Tips to survive an interrogation in a foreign country:

  1. Take a deep breathe.
  2. Always remember that every country has different laws and as a visitor you need to be respectful. Going to jail especially in a foreign country is one thing you should avoid at all costs.
  3. Before you visit any country. Google and find out where your nearest embassy is. I always write down the address and contact number for the South African embassy in every country I go to. I write this on a piece of paper and I place the paper inside my passport sleeve.
  4. Always print out your flight details, hotel details, itinerary (tour confirmations) and travel insurance etc. I think this was one of the things that helped me because I had everything written and printed out.
  5. Don’t raise your voice or be aggressive. This will aggravate the officer.
  6. Don’t trust the officers, I know this is a bad thing to say but not everyone is honest. Not everyone has good intentions. Just trust your gut.
  7. Don’t allow the officers to take your belongings (luggage) or search it unless you are present.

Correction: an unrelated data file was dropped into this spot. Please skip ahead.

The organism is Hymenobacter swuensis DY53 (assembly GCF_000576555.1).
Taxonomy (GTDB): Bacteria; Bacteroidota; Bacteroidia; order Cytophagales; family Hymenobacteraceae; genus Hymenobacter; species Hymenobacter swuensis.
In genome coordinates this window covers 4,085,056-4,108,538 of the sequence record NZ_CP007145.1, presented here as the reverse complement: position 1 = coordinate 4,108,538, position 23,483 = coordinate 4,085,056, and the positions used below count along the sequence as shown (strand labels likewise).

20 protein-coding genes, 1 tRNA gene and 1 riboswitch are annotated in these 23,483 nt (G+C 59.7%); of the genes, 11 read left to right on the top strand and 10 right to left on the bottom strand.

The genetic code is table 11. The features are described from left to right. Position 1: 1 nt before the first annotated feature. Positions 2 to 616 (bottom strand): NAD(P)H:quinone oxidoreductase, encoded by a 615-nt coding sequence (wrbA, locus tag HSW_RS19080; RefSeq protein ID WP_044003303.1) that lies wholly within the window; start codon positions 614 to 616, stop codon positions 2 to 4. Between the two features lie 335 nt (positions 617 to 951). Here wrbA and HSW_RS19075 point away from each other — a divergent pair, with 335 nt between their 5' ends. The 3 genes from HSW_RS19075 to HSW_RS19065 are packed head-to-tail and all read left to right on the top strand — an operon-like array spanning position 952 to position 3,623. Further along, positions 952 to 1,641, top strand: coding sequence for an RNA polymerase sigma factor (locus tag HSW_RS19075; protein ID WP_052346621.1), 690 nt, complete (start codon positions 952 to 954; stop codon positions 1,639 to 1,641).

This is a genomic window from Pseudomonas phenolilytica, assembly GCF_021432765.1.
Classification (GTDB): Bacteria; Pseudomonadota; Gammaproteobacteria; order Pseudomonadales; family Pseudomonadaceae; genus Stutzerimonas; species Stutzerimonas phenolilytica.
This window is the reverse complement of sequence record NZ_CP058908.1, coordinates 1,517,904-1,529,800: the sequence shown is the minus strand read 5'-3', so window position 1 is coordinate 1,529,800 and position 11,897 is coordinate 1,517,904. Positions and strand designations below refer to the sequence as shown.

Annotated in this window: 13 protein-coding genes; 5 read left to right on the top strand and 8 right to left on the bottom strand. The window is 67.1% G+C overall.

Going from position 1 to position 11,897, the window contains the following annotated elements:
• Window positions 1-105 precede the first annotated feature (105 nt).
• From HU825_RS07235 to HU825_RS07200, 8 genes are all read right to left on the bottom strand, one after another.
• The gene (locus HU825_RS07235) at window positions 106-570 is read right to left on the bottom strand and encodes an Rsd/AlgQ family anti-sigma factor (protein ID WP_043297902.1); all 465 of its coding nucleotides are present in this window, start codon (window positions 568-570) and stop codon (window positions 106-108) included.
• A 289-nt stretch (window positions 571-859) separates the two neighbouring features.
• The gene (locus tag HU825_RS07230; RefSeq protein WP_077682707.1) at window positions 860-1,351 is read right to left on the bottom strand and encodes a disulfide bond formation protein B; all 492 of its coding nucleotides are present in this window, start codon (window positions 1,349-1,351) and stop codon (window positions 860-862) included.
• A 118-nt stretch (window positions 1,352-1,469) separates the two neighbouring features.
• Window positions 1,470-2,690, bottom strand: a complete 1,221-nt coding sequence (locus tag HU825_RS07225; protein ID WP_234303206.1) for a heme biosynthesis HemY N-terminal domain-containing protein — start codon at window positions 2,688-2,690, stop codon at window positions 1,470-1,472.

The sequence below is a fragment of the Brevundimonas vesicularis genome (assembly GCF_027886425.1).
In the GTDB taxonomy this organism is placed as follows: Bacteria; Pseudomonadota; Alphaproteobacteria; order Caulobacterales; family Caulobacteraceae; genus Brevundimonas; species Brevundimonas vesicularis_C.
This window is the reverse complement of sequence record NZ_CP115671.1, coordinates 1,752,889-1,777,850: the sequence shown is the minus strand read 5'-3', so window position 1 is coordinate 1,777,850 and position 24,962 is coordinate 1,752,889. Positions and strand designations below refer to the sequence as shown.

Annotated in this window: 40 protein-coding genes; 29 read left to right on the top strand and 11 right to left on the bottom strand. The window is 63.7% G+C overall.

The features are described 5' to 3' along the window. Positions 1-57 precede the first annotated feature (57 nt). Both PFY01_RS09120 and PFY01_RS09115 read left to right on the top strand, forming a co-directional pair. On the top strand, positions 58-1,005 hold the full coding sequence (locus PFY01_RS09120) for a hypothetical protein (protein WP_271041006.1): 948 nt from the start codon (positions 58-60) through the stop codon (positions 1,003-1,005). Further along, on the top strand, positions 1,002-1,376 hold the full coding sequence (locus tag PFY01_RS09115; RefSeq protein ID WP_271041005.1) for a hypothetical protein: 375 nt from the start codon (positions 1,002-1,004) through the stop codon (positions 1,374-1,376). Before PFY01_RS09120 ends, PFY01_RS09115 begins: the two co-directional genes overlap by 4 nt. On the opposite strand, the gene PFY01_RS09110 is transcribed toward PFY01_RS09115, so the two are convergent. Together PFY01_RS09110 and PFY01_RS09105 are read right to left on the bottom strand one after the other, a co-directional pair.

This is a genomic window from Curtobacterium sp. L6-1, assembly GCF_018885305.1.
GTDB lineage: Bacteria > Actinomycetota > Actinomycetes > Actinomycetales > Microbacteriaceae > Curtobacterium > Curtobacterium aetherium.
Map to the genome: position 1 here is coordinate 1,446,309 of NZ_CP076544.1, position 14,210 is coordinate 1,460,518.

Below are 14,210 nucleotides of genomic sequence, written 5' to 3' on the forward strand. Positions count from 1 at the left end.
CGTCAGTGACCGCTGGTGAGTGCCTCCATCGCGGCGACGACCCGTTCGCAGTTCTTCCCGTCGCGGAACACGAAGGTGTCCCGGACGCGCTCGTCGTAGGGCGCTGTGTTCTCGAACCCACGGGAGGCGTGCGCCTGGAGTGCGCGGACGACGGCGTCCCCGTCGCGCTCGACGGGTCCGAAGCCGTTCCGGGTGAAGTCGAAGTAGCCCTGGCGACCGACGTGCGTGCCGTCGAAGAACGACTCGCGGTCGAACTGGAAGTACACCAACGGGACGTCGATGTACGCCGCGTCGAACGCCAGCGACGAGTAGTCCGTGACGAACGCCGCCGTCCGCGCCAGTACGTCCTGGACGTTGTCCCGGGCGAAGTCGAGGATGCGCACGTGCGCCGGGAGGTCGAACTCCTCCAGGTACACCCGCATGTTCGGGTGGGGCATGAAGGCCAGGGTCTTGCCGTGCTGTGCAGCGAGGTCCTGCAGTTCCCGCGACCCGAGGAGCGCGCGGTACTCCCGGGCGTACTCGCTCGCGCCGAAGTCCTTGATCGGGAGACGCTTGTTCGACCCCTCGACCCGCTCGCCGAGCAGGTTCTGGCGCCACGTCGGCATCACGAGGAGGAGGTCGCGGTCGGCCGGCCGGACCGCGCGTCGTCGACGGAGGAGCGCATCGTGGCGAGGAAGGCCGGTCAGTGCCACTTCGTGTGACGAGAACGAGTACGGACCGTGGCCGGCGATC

8. Don’t leave your handbag behind. When they were taking me into another room to strip search me and when they put me inside a body scanner machine, I took my handbag with me. The officer kept saying leave the bag but I declined. I later learned that police take everything (including money) from tourists all the time so this was a wise decision.
  9. Always answers all the questions truthfully and make eye contact. If you have nothing to hide you will be fine.
  10. Always get travel insurance Incase you need to be evacuated. Some countries like South Africa will always be willing to assist you if you have issues abroad but you and your family will have to pay thousands of dollars in legal fees to the government. With a good travel insurance policy this will be covered.

Suggested Reading: Best travel insurance for solo female travelers

Will I return to Georgia?

Honestly, I’m not in a rush to go back to Georgia. I will go back one day but not right now as I have other countries I’d like to visit first.